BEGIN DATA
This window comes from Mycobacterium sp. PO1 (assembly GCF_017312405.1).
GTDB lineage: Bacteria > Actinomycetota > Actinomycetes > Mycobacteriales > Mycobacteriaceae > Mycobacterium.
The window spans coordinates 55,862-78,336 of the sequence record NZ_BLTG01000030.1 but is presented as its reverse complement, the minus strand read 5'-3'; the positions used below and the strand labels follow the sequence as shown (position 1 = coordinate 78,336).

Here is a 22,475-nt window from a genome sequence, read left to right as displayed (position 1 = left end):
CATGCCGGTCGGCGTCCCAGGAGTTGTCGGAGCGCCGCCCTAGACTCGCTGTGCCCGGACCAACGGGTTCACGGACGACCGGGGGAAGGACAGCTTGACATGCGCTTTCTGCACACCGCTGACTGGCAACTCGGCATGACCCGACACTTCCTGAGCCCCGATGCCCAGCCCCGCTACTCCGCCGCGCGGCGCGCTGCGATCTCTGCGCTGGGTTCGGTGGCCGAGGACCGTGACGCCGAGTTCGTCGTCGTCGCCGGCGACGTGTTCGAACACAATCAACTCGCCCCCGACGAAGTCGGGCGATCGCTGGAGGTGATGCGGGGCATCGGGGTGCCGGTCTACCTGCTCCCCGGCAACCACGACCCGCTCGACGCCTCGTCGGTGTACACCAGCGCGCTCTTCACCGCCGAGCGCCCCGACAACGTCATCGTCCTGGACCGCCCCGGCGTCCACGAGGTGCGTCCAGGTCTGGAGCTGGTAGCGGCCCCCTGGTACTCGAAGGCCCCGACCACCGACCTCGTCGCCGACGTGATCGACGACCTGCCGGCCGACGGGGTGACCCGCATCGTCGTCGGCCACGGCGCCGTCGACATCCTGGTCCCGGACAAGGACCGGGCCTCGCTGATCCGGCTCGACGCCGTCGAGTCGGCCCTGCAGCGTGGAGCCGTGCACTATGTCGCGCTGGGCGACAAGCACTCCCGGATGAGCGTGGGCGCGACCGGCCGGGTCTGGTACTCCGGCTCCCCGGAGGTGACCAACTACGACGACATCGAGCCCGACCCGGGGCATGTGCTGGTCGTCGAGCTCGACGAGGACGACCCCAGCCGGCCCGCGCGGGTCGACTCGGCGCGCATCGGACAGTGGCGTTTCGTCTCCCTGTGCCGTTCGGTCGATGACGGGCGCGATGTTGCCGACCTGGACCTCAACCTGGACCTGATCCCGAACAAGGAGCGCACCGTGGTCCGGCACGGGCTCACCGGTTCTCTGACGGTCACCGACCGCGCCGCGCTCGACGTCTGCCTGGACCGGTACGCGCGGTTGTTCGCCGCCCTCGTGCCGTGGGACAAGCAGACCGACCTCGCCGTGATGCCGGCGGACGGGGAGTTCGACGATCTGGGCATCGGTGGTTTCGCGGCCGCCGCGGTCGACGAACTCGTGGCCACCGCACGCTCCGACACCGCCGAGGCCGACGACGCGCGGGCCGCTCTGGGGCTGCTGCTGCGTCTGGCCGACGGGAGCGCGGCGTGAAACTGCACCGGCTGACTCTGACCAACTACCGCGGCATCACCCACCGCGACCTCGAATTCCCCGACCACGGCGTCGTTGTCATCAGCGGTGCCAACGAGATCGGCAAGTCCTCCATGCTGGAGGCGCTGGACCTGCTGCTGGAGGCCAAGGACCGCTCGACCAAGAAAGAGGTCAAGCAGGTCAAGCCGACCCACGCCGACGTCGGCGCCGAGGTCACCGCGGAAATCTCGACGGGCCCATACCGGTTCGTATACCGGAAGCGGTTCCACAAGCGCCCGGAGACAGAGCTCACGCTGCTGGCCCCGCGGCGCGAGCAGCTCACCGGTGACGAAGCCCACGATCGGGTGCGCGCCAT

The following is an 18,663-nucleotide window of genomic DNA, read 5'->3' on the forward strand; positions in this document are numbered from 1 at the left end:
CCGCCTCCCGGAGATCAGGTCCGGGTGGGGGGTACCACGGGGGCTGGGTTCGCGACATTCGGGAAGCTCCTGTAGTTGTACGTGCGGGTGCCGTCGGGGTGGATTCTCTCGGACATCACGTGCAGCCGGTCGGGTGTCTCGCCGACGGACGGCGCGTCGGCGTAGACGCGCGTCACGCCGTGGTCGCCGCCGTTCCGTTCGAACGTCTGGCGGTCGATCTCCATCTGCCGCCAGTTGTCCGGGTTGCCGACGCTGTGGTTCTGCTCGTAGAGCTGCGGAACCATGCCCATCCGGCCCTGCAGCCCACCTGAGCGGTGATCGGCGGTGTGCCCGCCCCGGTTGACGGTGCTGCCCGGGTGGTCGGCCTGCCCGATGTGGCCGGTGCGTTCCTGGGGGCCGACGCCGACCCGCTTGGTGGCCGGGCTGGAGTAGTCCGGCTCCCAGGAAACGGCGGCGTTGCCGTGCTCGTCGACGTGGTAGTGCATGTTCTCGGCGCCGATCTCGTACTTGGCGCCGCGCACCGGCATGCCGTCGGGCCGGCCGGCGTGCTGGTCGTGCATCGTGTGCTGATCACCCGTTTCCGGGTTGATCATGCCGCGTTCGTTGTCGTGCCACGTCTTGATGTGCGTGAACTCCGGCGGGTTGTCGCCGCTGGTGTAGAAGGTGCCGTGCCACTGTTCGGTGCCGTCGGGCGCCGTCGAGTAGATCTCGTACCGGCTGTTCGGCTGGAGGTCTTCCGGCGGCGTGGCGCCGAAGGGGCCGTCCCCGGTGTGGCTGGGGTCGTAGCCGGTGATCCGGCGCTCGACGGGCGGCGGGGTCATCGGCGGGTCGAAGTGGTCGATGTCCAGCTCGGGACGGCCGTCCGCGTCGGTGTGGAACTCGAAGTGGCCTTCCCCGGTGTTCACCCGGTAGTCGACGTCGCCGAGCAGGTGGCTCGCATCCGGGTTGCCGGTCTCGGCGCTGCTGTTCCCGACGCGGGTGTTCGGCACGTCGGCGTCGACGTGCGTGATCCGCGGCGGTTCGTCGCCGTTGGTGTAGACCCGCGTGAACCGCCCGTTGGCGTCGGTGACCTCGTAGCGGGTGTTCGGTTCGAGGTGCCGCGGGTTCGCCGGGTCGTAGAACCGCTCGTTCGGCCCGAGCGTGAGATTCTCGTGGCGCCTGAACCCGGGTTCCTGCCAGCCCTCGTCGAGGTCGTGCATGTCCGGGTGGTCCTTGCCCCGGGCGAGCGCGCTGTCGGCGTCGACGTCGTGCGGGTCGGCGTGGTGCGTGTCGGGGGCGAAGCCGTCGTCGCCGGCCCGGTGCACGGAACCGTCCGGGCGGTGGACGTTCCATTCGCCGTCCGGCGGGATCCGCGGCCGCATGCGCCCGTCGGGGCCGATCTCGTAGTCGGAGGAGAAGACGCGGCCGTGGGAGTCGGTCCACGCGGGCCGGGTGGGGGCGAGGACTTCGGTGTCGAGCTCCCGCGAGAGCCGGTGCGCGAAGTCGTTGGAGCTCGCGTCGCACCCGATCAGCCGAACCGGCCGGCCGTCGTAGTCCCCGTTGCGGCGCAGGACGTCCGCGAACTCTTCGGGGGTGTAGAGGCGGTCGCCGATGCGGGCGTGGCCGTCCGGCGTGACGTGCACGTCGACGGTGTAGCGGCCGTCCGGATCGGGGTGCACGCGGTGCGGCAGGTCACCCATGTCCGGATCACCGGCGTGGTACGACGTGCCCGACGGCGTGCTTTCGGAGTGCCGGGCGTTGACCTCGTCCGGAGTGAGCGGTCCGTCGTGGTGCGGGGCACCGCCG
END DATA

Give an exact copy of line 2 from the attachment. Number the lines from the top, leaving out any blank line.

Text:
GTDB lineage: Bacteria > Actinomycetota > Actinomycetes > Mycobacteriales > Mycobacteriaceae > Mycobacterium.